Thursday 29 August 2019

Breaking and Mending by Joanna Cannon @JoannaCannon @ProfileBooks #WellcomeCollection #BreakingAndMending

"A few years ago, I found myself in A&E.
I had never felt so ill. I was mentally and physically broken. So fractured, I hadn't eaten properly or slept well, or even changed my expression for months. I sat in a cubicle, behind paper-thin curtains and I shook with the effort of not crying. I was an inch away from defeat... but I knew I had to carry on.
Because I wasn't the patient. I was the doctor." 
In this powerful memoir, Joanna Cannon tells her story as a junior doctor in visceral, heart-rending snapshots.  
We walk with her through the wards, facing extraordinary and daunting moments: from attending her first post-mortem, sitting with a patient through their final moments, to learning the power of a well- or badly chosen word. These moments, and the small sustaining acts of kindness and connection that punctuate hospital life, teach her that emotional care and mental health can be just as critical as restoring a heartbeat.
In a profession where weakness remains a taboo, this moving, beautifully written book brings to life the vivid, human stories of doctors and patients - and shows us why we need to take better care of those who care for us.

Breaking and Mending by Joanna Cannon is published by Profile Books on 26 September and is the first book in the Life Lines series; today's finest storytellers on health and being human, with the Wellcome Collection. My thanks to the publisher who sent my copy for review.

I have followed Joanna Cannon's writing journey for a long time now. I used to read her blog and was always touched by her ability to portray such emotion, and such compassion through her writing.
I think most people know her story; she wrote her first novel during her breaks when she was working as a psychiatrist in a busy NHS hospital. That book was The Trouble with Goats and Sheep; one of my favourite books of recent years.  Her second novel; Three Things About Elsie was another huge success.

Whilst I do know a lot of Joanna's back story, and have been lucky enough to meet her on more than one occasion, I was excited to learn that she was publishing this memoir, about her time as a junior doctor.

Breaking and Mending is not a long book. It's just 166 pages in total, but every single word is perfect. There were times when I had to put the book aside and gather my thoughts, and reign in my emotions. It is one of the most beautifully written books that I've ever had the pleasure to read.

Joanna's experiences as a junior doctor are not unique to her. I'm positive that most doctors would read this book and nod their heads in recognition. I've worked in NHS related jobs for many years and have seen the effects of the unrelenting work load on the professionals that I sit alongside.
However, I doubt that there are many other doctors who could put their feelings into words such as these. Joanna Cannon's ability to convey every feeling, every emotion and every single moment of hope, desperation and frustration is utterly compelling and so powerfully done.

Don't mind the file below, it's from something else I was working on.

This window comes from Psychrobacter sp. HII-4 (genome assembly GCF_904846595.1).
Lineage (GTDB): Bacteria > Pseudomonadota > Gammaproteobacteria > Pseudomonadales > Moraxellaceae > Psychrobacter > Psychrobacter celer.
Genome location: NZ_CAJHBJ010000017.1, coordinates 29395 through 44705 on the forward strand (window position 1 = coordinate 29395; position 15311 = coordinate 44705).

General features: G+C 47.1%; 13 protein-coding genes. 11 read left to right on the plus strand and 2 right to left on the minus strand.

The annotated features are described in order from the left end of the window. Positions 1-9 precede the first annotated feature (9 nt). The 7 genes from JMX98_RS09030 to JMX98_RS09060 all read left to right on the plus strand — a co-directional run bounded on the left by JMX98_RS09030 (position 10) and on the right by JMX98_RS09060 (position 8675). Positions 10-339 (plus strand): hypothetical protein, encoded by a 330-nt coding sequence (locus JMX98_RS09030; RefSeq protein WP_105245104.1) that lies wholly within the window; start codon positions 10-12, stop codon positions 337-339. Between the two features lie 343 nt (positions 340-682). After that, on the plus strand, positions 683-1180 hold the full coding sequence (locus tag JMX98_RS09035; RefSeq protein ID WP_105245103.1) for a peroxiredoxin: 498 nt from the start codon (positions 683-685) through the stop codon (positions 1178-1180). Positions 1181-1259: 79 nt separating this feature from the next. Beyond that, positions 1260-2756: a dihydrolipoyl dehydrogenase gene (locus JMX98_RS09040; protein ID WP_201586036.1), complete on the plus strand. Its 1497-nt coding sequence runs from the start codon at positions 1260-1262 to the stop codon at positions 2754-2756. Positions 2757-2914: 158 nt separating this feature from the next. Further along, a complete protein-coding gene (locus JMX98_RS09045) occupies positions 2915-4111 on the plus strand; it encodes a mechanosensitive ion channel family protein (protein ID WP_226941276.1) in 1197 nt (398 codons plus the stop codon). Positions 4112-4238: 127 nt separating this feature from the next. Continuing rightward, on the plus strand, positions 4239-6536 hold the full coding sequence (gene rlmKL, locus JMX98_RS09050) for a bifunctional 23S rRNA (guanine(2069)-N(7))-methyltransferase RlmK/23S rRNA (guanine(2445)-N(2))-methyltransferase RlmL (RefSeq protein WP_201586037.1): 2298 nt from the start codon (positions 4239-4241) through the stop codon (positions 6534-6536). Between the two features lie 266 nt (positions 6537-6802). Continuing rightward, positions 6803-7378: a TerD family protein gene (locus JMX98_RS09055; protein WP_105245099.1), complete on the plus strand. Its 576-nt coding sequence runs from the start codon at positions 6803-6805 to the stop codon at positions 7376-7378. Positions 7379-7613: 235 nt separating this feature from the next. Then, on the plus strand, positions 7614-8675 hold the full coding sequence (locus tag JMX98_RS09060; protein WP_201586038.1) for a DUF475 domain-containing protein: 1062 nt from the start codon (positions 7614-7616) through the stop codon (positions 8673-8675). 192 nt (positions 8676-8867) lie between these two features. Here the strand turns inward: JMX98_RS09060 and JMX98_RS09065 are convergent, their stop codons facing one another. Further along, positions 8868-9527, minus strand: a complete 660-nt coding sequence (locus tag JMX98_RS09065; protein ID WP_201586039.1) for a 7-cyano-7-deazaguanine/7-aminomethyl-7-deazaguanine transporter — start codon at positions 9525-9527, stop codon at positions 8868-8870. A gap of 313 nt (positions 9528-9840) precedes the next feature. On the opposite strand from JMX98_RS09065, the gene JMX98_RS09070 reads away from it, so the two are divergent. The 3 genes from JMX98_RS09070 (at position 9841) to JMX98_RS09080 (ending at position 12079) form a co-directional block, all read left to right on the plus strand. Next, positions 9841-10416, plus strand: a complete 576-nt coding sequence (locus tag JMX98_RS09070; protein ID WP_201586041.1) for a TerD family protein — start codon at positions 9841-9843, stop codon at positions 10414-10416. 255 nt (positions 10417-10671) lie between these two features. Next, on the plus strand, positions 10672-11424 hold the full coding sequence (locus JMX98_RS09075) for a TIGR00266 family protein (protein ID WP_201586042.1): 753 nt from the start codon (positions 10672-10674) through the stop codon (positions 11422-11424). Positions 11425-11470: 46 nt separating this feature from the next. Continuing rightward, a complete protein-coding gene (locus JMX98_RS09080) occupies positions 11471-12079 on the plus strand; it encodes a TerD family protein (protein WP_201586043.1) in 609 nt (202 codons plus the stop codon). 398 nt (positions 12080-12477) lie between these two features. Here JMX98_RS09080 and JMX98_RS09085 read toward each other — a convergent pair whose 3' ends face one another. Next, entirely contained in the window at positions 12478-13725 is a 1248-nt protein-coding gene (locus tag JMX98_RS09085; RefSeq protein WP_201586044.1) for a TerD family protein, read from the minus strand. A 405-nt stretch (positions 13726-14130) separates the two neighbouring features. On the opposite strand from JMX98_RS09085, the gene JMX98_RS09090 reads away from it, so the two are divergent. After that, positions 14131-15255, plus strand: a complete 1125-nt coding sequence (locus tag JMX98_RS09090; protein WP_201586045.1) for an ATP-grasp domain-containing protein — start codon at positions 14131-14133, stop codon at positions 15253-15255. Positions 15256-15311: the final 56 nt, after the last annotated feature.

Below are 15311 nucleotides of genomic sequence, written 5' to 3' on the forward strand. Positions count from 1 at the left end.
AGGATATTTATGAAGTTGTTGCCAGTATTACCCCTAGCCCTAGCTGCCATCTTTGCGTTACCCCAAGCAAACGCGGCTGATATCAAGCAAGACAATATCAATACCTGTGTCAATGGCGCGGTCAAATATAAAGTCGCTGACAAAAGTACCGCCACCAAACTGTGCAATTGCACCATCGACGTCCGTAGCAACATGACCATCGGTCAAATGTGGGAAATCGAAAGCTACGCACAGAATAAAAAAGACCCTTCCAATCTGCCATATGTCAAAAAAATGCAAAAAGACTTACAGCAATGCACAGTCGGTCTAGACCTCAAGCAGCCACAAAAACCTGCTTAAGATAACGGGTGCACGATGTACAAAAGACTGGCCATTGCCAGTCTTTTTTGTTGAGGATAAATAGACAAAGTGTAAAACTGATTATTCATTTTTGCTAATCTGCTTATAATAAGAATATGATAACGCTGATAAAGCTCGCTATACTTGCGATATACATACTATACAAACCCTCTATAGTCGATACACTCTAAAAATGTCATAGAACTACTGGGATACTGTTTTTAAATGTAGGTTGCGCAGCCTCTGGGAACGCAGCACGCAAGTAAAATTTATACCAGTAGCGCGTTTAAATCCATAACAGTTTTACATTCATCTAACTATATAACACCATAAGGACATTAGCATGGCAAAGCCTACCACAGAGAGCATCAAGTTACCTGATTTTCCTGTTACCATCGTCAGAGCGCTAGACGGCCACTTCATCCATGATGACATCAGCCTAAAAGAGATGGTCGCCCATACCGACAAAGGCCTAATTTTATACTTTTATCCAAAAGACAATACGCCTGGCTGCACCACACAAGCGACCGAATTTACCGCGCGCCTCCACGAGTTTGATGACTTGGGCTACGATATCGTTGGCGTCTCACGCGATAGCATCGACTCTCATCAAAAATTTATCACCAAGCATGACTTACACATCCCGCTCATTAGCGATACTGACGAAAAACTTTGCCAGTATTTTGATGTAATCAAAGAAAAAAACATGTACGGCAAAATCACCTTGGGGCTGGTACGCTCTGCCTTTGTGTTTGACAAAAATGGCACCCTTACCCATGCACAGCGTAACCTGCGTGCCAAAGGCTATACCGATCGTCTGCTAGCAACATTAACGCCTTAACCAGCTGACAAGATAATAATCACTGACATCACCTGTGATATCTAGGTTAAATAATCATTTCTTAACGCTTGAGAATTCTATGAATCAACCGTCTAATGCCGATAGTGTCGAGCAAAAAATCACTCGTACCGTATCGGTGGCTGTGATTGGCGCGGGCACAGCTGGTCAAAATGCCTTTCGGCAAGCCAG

Joanna Cannon was an 'older' medical student; deciding to undertake her medical training much later in life than most people. She was given a 'wild card' by the admitting Consultant; given a place at medical school despite her doubts about what she was doing. We follow her through her journey as a brand new student; as she undertakes placements; as she works her first shift as the only doctor on duty.
Writing with honesty and clarity, and pulling no punches, this author clearly details the immense pressure that our dedicated and treasured medical staff come under. It is a both shocking, and thought-provoking and it is my hope that it conveys to all readers the incredible dedication that drives most doctors who carry on their work despite often horrendous conditions and pressures.

As with this author's fiction, she uses her words to create the most wonderful imagery, this passage from the book particularly moved me:

'There are some rooms in a hospital which are designed for delivering bad news or made especially for people to sit in whilst they wait to receive it ............
............ Good news is allowed to wander around freely and stretch its legs. It's allowed to travel through cubicle curtains and make its way around the ward and be heard by anyone who might happen to walk by. It's bad news that needs to be contained. Trapped. Kept tightly enclosed in a small room with four easy chairs and a coffee table, just in case it should manage to escape and be heard forever.'

Painfully honest, harrowing, heart-breaking and so so human. Breaking and Mending is a book that must be read by everyone who ever has any contact with our NHS.

Joanna Cannon graduated from Leicester Medical School and worked as a hospital doctor, before specialising in psychiatry.
Her first novel The Trouble With Goats and Sheep was a top ten bestseller in both hardback and paperback and was a Richard and Judy pick.

She lives in the Peak District with her family and her dog.

Twitter @JoannaCannon


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